Poorvi Sanjanwala graduated in law with a gold medal from the Mumbai University in the year 2003 and went on to complete her Masters in Commerce from the same University.
She is currently a partner at Rajani Associates and handles the Private Equity and Merger & Acquistion practice (the acquisitions side) in the Firm.
In this interview she talks about:
Essentials of a Good Corporate Lawyer
Experience working in a Corporate Firm
Challenges and hurdles in Merger and Acquisition Practice
Her view on Make in India campaign
HOW WOULD YOU INTRODUCE YOURSELF TO OUR READERS?
I am Poorvi Sanjanwala and am a partner at Rajani Associates, a Mumbai based law-firm. I handle the Private Equity and Merger and Acquistion practice (the acquisitions side) in our Firm.
WHAT INSPIRED YOU TO JOIN THE PROFESSION OF LAW? IF NOT LAW THEN WHAT WOULD HAVE BEEN YOUR CAREER INTEREST?
I have always been interested in all things legal even when I was in college, I recollect deliberating a bit more upon newspaper articles which reported commercial judgements or interesting case-laws. Added to that is the fact that I am very fond of drafting, so law had to be an obvious option. If it were not law, I would have probably pursued an MBA.
HOW IMPORTANT ARE INTERNSHIPS FOR A LAW STUDENT? TELL US ABOUT YOUR INTERNSHIP EXPERIENCES WHILE AT UNIVERSITY
Internships I believe are extremely important not only from a knowledge-building perspective but from a specialisation identification perspective. Internships enable a student to obtain a more in-depth knowledge of various laws particularly from a practical perspective. Internships also go a long way in honing analytical skills further and enable students to come up-to-speed on laws and judgements as part of research or assignments they may be involved in, in the course of their internship. Internships do, I believe, also help students in identifying with more clarity the area of specialisation they wish to pursue and also prepare them more effectively from a practical standpoint, for life as a lawyer once they graduate. And yes, internships are at many times, a very good platform for talent to come to fore and be recognised as well. Unfortunately I did not intern during my university days so as such there is no specific experience I would be able to share with the readers in this regard.
WHAT ARE THE OPPORTUNITIES THAT THE PRACTICE HAS TO OFFER? WHAT ARE THE ESSENTIAL REQUIREMENTS TO BE A GOOD CORPORATE LAWYER?
Our Firm is a full service Law Firm with the corporate law practice areas being the pivots. Our practice areas include PE, M&A, Capital Markets (International and Domestic), Projects and Project Finance, Dispute Resolution, Intellectual Property, Real Estate, Banking and Finance and ofcourse General Corporate and Commercial.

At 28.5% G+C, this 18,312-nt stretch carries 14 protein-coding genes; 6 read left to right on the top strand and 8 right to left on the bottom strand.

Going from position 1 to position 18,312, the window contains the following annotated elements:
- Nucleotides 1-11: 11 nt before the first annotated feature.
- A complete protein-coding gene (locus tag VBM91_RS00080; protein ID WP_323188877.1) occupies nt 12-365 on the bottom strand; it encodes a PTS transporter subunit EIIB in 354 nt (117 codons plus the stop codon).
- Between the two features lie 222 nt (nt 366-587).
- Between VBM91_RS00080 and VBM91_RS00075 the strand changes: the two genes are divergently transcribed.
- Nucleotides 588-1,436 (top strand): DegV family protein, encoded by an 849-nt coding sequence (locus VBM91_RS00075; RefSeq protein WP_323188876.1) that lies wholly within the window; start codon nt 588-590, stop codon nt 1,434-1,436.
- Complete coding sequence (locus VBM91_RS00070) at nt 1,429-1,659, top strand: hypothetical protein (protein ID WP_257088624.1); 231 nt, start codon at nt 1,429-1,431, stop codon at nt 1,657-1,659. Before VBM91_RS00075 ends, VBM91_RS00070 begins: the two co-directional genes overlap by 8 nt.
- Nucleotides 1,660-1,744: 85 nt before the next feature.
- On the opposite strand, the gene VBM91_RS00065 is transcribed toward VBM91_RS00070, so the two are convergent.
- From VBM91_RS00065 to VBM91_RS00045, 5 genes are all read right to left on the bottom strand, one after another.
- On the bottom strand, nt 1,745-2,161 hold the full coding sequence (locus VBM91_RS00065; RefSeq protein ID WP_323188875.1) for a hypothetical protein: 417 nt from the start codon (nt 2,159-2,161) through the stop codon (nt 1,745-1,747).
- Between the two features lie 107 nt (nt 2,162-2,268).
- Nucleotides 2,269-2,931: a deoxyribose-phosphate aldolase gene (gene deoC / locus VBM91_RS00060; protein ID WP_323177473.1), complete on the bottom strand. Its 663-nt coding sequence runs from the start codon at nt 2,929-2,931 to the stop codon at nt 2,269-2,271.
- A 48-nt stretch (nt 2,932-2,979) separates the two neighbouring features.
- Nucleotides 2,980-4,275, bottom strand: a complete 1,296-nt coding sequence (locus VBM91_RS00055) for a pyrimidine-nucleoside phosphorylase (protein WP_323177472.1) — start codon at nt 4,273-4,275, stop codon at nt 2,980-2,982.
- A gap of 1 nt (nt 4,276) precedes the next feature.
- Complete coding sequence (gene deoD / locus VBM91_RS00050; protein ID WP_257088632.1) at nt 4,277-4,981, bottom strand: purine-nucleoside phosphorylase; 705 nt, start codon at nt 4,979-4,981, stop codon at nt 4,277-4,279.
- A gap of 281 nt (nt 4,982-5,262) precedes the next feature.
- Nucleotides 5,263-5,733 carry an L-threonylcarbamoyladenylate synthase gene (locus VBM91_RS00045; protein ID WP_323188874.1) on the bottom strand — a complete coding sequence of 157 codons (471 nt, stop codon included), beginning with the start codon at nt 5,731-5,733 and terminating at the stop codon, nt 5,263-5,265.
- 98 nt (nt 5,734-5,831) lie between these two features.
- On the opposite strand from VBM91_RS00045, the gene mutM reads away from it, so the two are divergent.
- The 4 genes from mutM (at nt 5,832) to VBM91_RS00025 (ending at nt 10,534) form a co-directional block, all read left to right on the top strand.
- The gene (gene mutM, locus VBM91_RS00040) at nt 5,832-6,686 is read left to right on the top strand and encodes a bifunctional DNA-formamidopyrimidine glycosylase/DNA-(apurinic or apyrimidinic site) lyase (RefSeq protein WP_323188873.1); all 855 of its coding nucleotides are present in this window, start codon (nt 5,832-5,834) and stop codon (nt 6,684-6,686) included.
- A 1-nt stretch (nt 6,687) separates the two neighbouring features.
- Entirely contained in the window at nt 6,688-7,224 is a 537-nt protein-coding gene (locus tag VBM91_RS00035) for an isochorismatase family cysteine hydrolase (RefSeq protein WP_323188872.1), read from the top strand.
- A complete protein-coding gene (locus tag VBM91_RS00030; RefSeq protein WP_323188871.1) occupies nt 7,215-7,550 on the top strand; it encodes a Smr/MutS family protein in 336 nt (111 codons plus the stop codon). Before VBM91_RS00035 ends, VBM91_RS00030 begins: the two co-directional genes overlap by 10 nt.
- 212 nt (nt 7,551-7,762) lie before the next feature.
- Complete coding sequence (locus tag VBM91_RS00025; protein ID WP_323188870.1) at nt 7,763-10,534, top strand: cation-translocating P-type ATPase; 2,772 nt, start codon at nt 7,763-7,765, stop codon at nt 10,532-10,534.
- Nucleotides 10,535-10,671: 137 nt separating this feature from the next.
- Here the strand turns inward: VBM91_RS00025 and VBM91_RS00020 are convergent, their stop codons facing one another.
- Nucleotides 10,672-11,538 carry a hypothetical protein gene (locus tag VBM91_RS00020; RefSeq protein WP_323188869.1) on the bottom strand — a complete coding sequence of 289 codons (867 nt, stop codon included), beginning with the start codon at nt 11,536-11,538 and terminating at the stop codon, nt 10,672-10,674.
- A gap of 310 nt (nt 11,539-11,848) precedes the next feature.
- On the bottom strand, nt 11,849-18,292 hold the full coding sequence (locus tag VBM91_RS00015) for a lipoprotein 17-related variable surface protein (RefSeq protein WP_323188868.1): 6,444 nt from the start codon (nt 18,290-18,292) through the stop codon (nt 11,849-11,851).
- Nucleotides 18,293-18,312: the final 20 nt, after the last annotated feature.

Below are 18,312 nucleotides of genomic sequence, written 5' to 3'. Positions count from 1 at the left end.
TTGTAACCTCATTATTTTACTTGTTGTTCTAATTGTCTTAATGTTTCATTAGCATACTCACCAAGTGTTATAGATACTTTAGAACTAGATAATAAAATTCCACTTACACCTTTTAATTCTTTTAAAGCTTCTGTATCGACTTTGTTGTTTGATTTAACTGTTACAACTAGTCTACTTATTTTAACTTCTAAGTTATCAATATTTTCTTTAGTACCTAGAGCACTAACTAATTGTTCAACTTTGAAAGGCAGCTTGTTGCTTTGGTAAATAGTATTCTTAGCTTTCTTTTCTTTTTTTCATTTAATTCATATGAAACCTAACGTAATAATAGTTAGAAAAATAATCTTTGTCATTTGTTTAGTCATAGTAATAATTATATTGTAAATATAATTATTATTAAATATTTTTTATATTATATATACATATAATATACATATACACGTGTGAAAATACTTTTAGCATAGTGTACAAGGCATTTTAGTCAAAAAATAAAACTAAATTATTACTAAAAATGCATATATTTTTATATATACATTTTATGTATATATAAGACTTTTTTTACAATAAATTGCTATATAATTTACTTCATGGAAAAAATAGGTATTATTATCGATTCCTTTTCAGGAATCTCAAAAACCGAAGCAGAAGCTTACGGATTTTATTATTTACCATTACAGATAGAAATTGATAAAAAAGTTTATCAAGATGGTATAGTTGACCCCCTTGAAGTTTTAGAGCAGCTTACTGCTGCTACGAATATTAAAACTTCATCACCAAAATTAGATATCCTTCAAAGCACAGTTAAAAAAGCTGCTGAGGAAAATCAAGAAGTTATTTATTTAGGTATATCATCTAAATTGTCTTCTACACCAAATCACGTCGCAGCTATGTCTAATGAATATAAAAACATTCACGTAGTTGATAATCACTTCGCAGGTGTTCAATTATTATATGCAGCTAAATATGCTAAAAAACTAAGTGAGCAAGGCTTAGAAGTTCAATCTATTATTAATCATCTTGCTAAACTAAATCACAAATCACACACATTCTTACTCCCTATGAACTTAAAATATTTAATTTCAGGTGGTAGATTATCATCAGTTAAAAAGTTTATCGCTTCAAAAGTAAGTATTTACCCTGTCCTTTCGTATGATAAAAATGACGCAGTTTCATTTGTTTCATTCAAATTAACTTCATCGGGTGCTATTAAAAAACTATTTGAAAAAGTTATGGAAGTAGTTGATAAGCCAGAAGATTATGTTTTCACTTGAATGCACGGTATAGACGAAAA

The essential requirements to be a good corporate lawyer, would be, first ofcourse be interest in the corporate laws domain as a whole, followed by good drafting skills, since any transaction/assignment in any these practice areas do involve significant documentation and where more often than not, no two documents are alike and entail customisation which is transaction specific. Coupled with drafting are negotiation skills, since again transactional documentation almost always involves counter-parties and where finalisation of such documents involves negotiations and lastly, good inter-personal skills and team spirit.
HOW WOULD YOU COMPARE INDEPENDENT PRACTICE TO JOINING A LAW FIRM?
Having worked with law firms since I qualified, I don’t think I would be in a position to throw much light on this. Having said this, starting off- independently is at the other end of the spectrum from working in a firm. There are various factors which culminate into a decision for any person to start off on their own and pose its own set of challenges.
CAN YOU TELL US ABOUT YOUR EXPERIENCE AT THE FIRM AND WHAT MOTIVATED YOU TO JOIN RAJANI ASSOCIATES?
The experience has been very enriching. Rajani Associates is the place where I have gained and continue to gain my knowledge of corporate laws and my transactional experience in the PE and M&A spaces. I have also been fortunate to have had very good seniors, particularly Mr. Prem Rajani, the Firm’s Managing Partner, who have also been very encouraging and have had the patience to discuss transactional aspects as a transaction progresses (and not just a post completion analysis or review). As a Firm, apart from the emphasis on close attention to detail and effective client interaction, Rajani Associates gives its lawyers the platform to demonstrate their skills in the areas of their practice, believes in placing an equal importance on learning as you work and where every member of the team is encouraged to contribute effectively to transaction closure and given an opportunity to actively participate in transactions. Coupled with this, is a good working environment and you have all the ingredients of a great working place and enormous opportunities for career growth.